But the sources of the discarded electronics – the government agencies – avoid any responsibility.
The state regulator that oversees e-waste doesn’t see a problem with auctions. Brokers who buy e-waste will try to reuse and resell as much of it as possible, which makes money and is good for the environment, says Joe Schieffelin, head of Solid and Hazardous Waste Management in the Colorado Department of Public Health and Environment.
“We’re letting market forces glean as much value out of the material as they can, and the rest becomes waste,” he says.
In fact, that’s how the state regulator gets rid of its own e-waste. In an ironic twist, the state agency that would issue any e-waste fines is itself the source of some broken computers being sold at auction.
State selling its “trash”
CDPHE has hauled broken electronics – some labelled as “trash” – along with working equipment to Colorado Correctional Industries. By state statute, the Department of Corrections takes all agency surplus electronics. It recycles hard drives and some, but not all, non-working monitors. The rest goes to auction.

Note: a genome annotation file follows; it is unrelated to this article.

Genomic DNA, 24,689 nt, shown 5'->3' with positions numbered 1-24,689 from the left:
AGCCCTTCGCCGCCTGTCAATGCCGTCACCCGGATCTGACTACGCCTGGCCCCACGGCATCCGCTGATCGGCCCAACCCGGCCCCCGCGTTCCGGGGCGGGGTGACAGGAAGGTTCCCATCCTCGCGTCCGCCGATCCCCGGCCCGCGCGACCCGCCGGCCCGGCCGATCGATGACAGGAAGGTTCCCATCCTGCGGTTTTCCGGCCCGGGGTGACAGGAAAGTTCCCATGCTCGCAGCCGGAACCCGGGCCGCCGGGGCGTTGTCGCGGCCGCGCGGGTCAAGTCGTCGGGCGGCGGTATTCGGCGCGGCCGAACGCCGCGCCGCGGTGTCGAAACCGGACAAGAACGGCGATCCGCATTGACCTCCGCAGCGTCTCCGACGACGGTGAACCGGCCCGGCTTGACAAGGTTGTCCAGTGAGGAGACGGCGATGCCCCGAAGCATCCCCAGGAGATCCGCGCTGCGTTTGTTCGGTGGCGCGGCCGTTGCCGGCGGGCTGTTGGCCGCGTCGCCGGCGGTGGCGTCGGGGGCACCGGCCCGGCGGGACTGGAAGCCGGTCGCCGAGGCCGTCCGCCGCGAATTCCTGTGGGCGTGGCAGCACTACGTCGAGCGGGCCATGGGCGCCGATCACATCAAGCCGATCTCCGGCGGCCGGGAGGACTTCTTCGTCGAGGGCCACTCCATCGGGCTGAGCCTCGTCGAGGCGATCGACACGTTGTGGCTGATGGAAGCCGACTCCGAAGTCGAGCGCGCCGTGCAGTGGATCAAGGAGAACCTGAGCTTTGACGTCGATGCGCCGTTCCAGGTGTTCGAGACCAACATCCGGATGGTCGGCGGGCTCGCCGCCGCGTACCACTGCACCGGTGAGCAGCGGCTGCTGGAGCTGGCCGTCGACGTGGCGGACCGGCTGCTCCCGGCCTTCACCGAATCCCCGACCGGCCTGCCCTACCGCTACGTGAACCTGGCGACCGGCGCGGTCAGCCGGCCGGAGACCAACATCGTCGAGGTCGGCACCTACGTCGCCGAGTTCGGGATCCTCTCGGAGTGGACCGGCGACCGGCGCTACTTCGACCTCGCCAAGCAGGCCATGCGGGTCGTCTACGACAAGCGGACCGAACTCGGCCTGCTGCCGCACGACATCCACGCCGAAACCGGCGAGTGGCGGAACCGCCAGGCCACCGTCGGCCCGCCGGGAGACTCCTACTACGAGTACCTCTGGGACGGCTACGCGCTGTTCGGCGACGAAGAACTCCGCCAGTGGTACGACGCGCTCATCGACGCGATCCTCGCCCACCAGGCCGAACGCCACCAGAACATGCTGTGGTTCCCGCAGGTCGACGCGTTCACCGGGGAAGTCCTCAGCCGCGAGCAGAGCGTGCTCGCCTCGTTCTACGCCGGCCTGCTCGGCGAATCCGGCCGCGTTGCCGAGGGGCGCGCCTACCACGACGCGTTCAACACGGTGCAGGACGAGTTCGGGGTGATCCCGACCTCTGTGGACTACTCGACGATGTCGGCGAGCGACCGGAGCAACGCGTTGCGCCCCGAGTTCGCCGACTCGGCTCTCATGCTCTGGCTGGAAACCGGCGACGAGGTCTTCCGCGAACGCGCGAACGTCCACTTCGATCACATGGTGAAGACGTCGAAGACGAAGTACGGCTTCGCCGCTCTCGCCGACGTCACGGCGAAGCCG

Critics say that’s just passing the buck.
At some of the world’s worst digital dumping grounds, government computers from all over the U.S. are prevalent, says Jim Puckett, who tracks toxic trade for the Seattle-based environmental watchdog Basel Action Network. He blames government auctions for that.
“It’s an abysmal practice,” Puckett says of the public auctions. “And it’s the norm.”
At a Correctional Industries auction in April, an auctioneer in a cowboy hat hawked electronics by the pallet.
For the right price, almost everything went. Two brothers from Mali, in West Africa, bought loads of untested electronics to send to their home country. Another man drives up from Juarez, Mexico, each month to buy TVs and other electronics to sell or scrap there.
Old cathode ray tube (CRT) computer monitors were some of the last to be sold.
“It’s a liability,” muttered Moin Madraswala, passing up the CRTs as he looked for equipment for his company, SUM Computers Inc.
The U.S. Environmental Protection Agency restricts the export of these monitors, which contain large amounts of lead and other hazardous materials; and locally, few people want them anymore.
Asanga Abeywickrema, a Denver businessman, finally picked up a pallet of CRT monitors for $1. He would test them, he said, and send the working machines to Sri Lanka.
The rest? He pulled out a business card of some people who take broken monitors for free: TechnoRescue. I-News later tracked a container of similar CRT monitors from the warehouse TechnoRescue shares with its affiliates. It wound up in Hong Kong, which rejected the container, saying it contained e-waste. The EPA is now reviewing the shipment.